My need for alignment has been a product of some of the studies I have been invited into and have accepted in the past year.  From Frances Chan to Rob Bell, I've been smacked over and over with spiritually based topics that have resonated with me.  From Chan's Crazy Love to Andy Stanley's "Time of Your Life" series, they have all helped me realize that trying to do it all isn't what is making me happy.  Even last night, I was smacked again while participating  in a new study led by Christine Caine. The Propel Women Conversation Series (first night only so I am not too deep in yet) really spoke to me about balancing.  Caine's premise is that you shouldn't be obsessed with balancing everything at once. Your life will naturally flow so that some aspects will need to be cradled and nurtured (take more time) and others will need to become secondary.  That doesn't mean languishing off in a corner, just that they won't have center stage.  I am hoping that the rest of the series is just as impactful.  The quote from below came through this week:

I think this year is an answering year.

You'll still see art from me and I'll still muse about oils.  They are a large part of my wellness practice-physically and emotionally.  And, I'll still make you laugh!

H   A  P  P   Y     N   E   W      Y   E    A    R  !!!!

Monday, November 16, 2015


I finished these pieces a few minutes ago for a show this weekend.  Mélange was the perfect word for them since I have quite a mix of thoughts going through my head day after day.  It was also the perfect word since it's derivation is French.  I am so full of sadness over what is going on in the world and a lack of clear course thus far.  The escalating violence eclipses a good portion of the joy I feel when I am creating for myself or others.  I've pushed through it for the show, but it feels so trivial compared with what we are facing in the world.  On a positive note, I am pleased with the pieces I will share on Saturday and Sunday.  They are extensions of what is going on inside of me that hopefully will resonate with others.There is much truth to the phrase "I am my art."  I will keep diffusing my oils and send out prayers for all of us fighting this ultimate evil.

Thanksgiving will be upon us very soon.  I've spent the month reflecting as many do. The blessings in my life provide much comfort. I wish you and yours time and respite with those who are important in your life. 

Regarding the pieces featured in this entry.    They are both Citra Solv manipulation pieces but done with different intents.  The first one I left largely intact because of the movement in the background.   The second one is more typical of what I usually expand on:  random and organic.  It also worked with the same composition but gives a different vibe.  Enjoy!

Tuesday, July 28, 2015


It's quite a summer so far with times in the studio having to take a back seat, but today I had a few hours to ready some art for two art tables I am vending here in St. Louis  and to find a little bit of myself in my art.  It always fascinates me when what is bubbling under the surface arrives so unexpectedly right in the middle of your composition.  It can be the raw you that you don't show the world regularly (but give a glimpse of yourself every so often), or something that resonates so deeply that you are sure it came from your soul.  I am so humbled when this synergy happens because it doesn't happen with every piece of art.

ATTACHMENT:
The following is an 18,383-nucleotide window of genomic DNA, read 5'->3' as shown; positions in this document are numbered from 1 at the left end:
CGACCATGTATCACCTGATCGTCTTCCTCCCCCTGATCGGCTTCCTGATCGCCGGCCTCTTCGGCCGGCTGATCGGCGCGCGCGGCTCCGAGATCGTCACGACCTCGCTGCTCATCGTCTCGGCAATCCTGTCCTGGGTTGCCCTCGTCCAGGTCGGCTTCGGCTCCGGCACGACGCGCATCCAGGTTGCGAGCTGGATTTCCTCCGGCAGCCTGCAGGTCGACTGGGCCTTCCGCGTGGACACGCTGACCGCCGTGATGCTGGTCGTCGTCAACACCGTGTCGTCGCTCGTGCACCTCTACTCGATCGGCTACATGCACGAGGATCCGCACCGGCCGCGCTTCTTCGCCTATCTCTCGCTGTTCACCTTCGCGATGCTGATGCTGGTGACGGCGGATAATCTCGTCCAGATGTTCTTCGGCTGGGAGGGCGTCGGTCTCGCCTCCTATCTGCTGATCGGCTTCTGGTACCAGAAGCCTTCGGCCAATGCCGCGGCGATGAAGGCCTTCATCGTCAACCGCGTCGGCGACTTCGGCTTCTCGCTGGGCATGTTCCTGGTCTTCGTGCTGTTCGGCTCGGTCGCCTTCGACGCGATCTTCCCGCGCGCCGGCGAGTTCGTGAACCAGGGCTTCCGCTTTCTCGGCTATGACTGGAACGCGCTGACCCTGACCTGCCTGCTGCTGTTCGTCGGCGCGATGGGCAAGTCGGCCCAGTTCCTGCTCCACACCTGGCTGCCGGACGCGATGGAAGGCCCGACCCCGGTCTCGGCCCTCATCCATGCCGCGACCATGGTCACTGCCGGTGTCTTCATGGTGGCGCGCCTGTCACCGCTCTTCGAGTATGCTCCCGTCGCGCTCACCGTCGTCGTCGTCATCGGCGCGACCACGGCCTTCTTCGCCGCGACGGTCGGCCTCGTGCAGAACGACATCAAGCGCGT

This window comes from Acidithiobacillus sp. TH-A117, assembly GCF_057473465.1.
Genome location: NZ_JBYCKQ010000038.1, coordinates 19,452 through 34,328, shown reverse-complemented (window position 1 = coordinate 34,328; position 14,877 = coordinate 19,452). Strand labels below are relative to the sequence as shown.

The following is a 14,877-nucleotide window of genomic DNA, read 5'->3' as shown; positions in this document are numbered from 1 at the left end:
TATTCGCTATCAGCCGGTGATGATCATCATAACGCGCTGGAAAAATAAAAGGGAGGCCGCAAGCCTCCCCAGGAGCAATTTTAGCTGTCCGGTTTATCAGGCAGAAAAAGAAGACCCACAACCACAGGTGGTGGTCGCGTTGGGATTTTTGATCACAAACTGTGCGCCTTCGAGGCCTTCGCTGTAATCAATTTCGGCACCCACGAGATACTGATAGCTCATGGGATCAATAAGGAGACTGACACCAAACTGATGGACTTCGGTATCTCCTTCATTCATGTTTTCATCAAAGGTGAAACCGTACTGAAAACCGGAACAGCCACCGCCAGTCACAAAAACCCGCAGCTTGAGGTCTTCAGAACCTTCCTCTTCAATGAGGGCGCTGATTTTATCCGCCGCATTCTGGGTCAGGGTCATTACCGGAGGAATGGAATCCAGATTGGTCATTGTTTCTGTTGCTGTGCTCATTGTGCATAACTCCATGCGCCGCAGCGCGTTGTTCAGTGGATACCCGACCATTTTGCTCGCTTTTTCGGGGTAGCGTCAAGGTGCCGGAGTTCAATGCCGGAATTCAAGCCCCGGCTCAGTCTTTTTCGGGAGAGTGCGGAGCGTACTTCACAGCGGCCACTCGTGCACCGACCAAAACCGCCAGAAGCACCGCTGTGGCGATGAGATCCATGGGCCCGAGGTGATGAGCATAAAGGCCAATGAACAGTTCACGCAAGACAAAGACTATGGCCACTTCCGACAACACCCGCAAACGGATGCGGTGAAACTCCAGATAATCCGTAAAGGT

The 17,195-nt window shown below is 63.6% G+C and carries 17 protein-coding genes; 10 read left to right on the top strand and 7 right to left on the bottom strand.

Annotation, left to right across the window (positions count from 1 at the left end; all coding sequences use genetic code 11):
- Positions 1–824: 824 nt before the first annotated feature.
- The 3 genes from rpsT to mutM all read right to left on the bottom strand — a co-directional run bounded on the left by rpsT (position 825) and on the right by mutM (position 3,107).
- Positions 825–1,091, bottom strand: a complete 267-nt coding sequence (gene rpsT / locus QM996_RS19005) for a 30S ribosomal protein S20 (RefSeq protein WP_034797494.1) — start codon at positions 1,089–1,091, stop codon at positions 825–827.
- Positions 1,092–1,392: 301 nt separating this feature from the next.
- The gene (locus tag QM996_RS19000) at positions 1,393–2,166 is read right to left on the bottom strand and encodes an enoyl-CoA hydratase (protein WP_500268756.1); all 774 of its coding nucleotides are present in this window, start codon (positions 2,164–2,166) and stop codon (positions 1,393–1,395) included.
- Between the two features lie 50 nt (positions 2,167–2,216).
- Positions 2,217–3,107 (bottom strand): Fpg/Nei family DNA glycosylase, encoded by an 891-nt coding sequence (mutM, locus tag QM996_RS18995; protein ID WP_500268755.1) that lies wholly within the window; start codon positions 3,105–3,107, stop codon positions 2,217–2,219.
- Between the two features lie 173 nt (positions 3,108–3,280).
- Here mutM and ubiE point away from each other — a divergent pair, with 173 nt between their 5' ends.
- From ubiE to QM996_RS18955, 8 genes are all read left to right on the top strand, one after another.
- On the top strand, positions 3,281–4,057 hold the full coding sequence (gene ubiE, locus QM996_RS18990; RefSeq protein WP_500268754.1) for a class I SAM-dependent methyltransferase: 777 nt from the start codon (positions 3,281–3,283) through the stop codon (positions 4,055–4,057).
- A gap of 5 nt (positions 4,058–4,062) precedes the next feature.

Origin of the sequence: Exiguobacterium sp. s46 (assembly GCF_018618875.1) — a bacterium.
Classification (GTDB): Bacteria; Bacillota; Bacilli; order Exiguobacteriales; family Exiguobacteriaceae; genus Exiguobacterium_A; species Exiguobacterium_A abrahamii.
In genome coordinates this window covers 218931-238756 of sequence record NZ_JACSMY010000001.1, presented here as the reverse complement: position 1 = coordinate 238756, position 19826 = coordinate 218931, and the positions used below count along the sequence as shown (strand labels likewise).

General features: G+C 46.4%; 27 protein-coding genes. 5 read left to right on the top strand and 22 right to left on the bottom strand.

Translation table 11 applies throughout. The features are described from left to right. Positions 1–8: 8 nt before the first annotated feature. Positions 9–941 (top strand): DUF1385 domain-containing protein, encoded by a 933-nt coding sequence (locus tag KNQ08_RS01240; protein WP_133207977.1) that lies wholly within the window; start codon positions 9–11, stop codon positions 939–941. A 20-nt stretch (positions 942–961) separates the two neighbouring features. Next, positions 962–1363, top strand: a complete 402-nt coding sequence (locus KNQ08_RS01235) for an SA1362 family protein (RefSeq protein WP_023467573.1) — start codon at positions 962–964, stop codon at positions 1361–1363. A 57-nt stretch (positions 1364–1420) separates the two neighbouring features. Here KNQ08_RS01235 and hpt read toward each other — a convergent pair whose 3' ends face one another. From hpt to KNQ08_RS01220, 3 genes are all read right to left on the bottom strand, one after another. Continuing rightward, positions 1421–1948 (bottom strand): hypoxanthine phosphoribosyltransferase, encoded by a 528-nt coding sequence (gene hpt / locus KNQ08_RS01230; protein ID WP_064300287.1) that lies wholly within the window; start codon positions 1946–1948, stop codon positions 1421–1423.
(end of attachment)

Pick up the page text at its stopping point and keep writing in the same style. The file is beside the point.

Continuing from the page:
The piece above is a second ink manipulation of CitraSolv.  I used the second manipulation to push back part of the word voices that was left behind the first time.  Voices have come and gone in my life from the voices that told me to keep going late into our infertility years to the thoughts (still voices in my book) that for years kept me up most nights, refusing to be silenced.  Those voices have receded for the most part, but I actively do a lot of meditation, some yoga, many essential oils, and take the required pill each night to keep my brain in balance.  I am indeed lucky that I was very high functioning all of my life.  I kept the plates spinning for many years with only a few dropped.  Others aren't so lucky and the stigma of having a mental illness still exists. Until that changes, many won't get the help them need just to feel "regular". Off my soapbox, but now you can see why I pushed back the word. 

I added the Allegro treble because of the solace I have found in music.  From the depths of personal despair in the early '90s with no child (REM's Losing My Religion) to a new favorite by Matt Skiba & the Sekrets (appropriately titled, Voices), music has always been my confidante and my inspiration. There isn't a day that goes by that I don't listen, wonder, and try to decipher what the lyrics mean to me.  I've given up trying to figure out what they mean to the songwriters.